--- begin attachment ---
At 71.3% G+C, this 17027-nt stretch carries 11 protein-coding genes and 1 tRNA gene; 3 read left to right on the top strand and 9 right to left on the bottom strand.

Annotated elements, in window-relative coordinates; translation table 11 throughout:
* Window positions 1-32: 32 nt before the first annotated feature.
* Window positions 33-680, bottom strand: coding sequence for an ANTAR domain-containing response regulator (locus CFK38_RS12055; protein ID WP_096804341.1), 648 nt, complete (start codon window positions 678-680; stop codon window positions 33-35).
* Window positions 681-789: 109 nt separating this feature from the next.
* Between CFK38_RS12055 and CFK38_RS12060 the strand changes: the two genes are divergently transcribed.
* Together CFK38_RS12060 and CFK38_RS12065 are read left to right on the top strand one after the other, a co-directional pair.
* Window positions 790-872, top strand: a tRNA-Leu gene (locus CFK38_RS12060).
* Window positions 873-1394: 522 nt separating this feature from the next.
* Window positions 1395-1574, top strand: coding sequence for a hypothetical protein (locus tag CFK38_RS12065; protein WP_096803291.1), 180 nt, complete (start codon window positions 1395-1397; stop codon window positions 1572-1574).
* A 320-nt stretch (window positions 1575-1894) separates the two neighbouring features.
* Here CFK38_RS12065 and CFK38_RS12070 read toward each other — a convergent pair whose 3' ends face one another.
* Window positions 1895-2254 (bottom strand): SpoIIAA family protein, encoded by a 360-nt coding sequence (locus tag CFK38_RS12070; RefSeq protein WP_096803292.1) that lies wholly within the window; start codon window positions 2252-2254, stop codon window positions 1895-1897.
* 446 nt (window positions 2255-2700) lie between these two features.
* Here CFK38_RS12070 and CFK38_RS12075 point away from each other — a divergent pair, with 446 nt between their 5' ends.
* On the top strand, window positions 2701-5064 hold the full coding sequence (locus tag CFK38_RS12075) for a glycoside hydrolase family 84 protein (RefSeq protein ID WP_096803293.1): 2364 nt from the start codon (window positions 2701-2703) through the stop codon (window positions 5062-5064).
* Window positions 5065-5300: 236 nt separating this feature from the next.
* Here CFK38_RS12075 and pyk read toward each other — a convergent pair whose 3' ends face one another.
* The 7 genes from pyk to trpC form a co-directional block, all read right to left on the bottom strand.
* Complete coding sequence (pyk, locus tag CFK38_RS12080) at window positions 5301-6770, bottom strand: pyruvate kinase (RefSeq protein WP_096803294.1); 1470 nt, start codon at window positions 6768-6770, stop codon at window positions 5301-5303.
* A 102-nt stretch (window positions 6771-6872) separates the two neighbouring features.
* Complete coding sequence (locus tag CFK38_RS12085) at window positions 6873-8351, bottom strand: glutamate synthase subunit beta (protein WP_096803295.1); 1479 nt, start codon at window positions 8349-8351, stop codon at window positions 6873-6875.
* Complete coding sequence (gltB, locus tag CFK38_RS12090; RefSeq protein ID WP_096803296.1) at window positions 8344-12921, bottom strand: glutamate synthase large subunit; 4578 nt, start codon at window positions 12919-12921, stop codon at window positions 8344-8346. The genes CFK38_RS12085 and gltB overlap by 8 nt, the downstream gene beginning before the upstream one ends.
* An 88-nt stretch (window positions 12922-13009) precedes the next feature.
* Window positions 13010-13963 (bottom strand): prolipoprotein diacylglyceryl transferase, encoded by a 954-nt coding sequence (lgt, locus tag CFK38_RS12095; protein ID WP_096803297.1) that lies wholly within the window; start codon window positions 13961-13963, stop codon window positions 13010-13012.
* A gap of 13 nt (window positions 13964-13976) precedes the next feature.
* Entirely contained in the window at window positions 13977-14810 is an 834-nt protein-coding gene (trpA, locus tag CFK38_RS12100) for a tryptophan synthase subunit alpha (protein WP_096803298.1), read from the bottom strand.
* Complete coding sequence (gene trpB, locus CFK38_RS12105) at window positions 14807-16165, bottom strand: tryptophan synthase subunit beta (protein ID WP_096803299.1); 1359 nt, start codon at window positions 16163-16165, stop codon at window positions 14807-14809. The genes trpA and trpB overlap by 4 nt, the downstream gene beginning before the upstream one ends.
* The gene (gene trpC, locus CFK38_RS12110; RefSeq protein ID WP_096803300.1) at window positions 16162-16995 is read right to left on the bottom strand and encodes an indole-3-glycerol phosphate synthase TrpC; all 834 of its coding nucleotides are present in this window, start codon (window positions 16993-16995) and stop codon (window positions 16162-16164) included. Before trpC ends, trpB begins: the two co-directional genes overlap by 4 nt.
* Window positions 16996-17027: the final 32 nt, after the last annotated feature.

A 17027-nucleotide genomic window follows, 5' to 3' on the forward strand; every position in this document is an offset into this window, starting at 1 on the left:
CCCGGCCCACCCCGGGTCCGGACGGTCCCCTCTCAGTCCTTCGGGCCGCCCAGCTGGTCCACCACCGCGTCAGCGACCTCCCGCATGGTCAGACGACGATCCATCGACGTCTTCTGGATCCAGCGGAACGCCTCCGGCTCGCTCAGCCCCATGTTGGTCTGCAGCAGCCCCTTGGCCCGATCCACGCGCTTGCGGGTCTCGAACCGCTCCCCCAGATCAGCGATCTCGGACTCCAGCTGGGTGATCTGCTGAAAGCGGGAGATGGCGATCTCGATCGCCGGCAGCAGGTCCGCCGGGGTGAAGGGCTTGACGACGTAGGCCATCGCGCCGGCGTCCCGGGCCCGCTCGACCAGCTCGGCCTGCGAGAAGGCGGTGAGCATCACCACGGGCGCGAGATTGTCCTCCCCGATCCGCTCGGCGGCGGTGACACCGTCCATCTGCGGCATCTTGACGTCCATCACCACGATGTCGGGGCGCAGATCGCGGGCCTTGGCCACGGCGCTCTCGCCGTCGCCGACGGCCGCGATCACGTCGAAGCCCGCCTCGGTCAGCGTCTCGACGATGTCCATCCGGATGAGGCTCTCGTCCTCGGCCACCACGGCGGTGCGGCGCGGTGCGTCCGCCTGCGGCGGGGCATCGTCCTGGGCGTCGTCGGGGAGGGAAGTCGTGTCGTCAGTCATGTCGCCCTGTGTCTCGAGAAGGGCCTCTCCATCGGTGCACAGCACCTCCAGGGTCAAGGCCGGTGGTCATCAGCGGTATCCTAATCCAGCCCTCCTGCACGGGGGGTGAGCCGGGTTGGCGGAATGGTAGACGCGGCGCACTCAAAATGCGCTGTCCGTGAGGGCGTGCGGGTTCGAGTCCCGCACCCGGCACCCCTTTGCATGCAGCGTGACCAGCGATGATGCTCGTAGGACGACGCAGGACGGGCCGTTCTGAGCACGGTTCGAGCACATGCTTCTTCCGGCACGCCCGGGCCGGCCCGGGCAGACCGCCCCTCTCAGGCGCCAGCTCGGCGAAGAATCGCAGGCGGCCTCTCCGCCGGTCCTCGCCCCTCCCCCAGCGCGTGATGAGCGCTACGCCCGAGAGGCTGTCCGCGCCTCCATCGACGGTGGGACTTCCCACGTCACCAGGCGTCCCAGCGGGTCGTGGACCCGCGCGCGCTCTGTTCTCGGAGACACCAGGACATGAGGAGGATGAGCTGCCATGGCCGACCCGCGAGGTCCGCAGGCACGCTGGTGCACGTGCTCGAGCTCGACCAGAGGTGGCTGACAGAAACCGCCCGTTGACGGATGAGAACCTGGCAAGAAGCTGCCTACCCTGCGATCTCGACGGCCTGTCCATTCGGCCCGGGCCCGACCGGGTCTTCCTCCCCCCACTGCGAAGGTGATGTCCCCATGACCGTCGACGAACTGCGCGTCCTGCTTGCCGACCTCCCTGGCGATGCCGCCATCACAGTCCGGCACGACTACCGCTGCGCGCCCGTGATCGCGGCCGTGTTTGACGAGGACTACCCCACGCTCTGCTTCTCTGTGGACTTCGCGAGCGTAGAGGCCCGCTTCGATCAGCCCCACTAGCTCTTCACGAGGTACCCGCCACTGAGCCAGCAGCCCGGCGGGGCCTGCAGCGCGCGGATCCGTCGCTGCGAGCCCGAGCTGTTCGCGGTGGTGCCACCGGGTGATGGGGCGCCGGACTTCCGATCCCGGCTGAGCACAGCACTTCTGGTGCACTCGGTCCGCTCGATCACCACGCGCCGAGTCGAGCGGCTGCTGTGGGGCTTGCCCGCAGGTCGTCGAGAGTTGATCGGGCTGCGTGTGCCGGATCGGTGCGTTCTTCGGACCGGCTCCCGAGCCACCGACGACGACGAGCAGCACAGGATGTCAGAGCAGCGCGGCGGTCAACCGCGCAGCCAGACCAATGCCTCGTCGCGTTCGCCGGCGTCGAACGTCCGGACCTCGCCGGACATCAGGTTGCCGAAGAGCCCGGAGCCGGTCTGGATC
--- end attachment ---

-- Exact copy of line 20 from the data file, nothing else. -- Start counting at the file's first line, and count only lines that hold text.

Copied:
* Complete coding sequence (pyk, locus tag CFK38_RS12080) at window positions 5301-6770, bottom strand: pyruvate kinase (RefSeq protein WP_096803294.1); 1470 nt, start codon at window positions 6768-6770, stop codon at window positions 5301-5303.